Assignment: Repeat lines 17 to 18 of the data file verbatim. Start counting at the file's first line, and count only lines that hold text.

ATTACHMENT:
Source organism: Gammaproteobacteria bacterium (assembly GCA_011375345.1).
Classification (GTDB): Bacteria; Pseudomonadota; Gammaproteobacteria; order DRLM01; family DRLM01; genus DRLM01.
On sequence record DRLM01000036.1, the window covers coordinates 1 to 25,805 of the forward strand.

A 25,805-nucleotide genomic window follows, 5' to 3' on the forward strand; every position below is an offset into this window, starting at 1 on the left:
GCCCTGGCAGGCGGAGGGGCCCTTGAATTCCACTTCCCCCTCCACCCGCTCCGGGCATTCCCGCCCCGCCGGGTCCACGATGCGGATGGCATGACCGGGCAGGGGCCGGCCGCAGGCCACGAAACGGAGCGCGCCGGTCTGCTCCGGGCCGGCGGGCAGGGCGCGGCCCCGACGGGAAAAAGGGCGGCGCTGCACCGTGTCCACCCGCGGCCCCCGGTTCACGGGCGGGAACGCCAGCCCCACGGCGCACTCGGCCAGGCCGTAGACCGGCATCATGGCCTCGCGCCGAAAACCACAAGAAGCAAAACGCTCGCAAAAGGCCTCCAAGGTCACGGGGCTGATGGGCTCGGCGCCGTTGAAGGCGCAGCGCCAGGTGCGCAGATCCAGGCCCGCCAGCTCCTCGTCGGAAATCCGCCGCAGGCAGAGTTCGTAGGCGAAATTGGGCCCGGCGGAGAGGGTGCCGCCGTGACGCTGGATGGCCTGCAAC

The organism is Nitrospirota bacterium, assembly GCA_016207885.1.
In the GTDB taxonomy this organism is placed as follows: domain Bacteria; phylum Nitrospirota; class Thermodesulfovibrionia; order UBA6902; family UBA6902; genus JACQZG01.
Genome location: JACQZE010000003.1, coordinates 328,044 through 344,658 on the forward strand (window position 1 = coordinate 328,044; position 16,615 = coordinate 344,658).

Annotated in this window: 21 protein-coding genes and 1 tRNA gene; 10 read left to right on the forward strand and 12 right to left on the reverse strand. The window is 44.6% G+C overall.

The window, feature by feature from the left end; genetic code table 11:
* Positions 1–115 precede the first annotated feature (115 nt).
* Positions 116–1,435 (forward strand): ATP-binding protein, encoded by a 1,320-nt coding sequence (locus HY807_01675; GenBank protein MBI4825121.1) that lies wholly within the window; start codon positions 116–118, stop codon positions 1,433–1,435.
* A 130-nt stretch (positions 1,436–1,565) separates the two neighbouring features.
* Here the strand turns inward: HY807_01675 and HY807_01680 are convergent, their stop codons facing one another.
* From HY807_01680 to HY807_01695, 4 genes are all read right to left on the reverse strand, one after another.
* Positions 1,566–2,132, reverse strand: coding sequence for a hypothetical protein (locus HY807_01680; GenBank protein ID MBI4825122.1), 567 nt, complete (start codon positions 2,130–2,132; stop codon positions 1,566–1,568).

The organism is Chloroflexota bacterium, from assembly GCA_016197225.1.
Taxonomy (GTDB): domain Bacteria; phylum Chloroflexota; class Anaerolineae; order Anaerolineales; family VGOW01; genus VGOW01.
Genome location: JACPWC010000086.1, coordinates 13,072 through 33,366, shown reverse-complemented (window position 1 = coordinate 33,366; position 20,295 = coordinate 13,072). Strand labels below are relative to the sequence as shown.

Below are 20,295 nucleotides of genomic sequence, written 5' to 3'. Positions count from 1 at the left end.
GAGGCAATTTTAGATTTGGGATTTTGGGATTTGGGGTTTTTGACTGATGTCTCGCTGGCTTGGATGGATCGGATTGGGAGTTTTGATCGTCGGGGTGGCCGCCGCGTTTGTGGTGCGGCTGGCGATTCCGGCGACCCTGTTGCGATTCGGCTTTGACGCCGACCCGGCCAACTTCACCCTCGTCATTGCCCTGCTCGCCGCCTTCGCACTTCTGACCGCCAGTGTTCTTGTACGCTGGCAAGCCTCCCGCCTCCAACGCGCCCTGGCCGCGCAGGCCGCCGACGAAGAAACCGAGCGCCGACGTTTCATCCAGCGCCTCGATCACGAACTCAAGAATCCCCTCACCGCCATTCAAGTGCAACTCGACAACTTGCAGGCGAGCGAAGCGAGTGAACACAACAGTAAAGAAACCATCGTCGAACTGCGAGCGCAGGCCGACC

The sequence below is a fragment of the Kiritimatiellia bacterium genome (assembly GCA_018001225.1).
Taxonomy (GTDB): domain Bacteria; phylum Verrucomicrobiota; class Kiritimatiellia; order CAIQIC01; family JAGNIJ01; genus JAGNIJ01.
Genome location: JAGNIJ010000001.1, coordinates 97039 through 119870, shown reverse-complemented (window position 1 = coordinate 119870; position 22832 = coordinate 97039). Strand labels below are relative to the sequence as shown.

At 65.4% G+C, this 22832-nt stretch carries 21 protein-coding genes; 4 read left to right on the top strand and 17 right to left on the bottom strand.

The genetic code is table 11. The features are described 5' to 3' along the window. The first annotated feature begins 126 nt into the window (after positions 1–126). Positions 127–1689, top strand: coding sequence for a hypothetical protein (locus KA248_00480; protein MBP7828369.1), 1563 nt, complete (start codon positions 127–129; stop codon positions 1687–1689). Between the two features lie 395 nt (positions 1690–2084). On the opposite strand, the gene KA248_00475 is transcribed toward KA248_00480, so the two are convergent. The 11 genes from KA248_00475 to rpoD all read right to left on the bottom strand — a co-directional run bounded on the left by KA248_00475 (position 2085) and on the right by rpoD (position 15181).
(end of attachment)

The organism is Chloroflexota bacterium, from assembly GCA_016197225.1.
Taxonomy (GTDB): domain Bacteria; phylum Chloroflexota; class Anaerolineae; order Anaerolineales; family VGOW01; genus VGOW01.